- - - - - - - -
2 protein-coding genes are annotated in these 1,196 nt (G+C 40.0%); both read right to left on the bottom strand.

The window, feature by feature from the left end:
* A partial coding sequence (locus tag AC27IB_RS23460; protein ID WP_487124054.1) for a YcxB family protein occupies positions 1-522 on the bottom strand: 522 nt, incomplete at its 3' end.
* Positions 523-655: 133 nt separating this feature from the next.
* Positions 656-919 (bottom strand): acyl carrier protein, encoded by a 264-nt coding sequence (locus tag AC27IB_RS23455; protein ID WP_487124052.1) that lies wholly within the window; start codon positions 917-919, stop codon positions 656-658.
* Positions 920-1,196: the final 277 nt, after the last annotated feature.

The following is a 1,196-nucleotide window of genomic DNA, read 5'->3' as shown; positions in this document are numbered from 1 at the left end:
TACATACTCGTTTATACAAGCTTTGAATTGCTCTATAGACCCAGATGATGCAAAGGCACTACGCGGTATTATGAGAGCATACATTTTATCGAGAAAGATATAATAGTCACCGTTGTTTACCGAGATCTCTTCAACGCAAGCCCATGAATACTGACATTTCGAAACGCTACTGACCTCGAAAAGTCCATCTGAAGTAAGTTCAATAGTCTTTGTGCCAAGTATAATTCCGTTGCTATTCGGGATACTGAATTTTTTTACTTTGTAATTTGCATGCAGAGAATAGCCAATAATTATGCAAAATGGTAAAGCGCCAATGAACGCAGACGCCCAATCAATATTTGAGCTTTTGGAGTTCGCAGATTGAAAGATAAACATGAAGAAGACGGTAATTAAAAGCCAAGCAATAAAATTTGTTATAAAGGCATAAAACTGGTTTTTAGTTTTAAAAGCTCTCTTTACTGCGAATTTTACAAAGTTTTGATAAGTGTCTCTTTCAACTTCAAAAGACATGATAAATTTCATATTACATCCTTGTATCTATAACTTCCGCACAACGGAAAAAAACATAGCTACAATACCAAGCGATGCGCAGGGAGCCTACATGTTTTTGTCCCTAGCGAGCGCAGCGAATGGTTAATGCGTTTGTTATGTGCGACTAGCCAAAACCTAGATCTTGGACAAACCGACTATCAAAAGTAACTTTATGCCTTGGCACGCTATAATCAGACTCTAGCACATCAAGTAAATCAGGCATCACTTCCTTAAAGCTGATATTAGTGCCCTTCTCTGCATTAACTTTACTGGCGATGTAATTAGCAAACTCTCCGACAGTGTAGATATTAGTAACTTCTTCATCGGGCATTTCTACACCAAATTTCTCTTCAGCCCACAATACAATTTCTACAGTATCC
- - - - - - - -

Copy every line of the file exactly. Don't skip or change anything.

2 protein-coding genes are annotated in these 1,196 nt (G+C 40.0%); both read right to left on the bottom strand.

The window, feature by feature from the left end:
* A partial coding sequence (locus tag AC27IB_RS23460; protein ID WP_487124054.1) for a YcxB family protein occupies positions 1-522 on the bottom strand: 522 nt, incomplete at its 3' end.
* Positions 523-655: 133 nt separating this feature from the next.
* Positions 656-919 (bottom strand): acyl carrier protein, encoded by a 264-nt coding sequence (locus tag AC27IB_RS23455; protein ID WP_487124052.1) that lies wholly within the window; start codon positions 917-919, stop codon positions 656-658.
* Positions 920-1,196: the final 277 nt, after the last annotated feature.

The following is a 1,196-nucleotide window of genomic DNA, read 5'->3' as shown; positions in this document are numbered from 1 at the left end:
TACATACTCGTTTATACAAGCTTTGAATTGCTCTATAGACCCAGATGATGCAAAGGCACTACGCGGTATTATGAGAGCATACATTTTATCGAGAAAGATATAATAGTCACCGTTGTTTACCGAGATCTCTTCAACGCAAGCCCATGAATACTGACATTTCGAAACGCTACTGACCTCGAAAAGTCCATCTGAAGTAAGTTCAATAGTCTTTGTGCCAAGTATAATTCCGTTGCTATTCGGGATACTGAATTTTTTTACTTTGTAATTTGCATGCAGAGAATAGCCAATAATTATGCAAAATGGTAAAGCGCCAATGAACGCAGACGCCCAATCAATATTTGAGCTTTTGGAGTTCGCAGATTGAAAGATAAACATGAAGAAGACGGTAATTAAAAGCCAAGCAATAAAATTTGTTATAAAGGCATAAAACTGGTTTTTAGTTTTAAAAGCTCTCTTTACTGCGAATTTTACAAAGTTTTGATAAGTGTCTCTTTCAACTTCAAAAGACATGATAAATTTCATATTACATCCTTGTATCTATAACTTCCGCACAACGGAAAAAAACATAGCTACAATACCAAGCGATGCGCAGGGAGCCTACATGTTTTTGTCCCTAGCGAGCGCAGCGAATGGTTAATGCGTTTGTTATGTGCGACTAGCCAAAACCTAGATCTTGGACAAACCGACTATCAAAAGTAACTTTATGCCTTGGCACGCTATAATCAGACTCTAGCACATCAAGTAAATCAGGCATCACTTCCTTAAAGCTGATATTAGTGCCCTTCTCTGCATTAACTTTACTGGCGATGTAATTAGCAAACTCTCCGACAGTGTAGATATTAGTAACTTCTTCATCGGGCATTTCTACACCAAATTTCTCTTCAGCCCACAATACAATTTCTACAGTATCC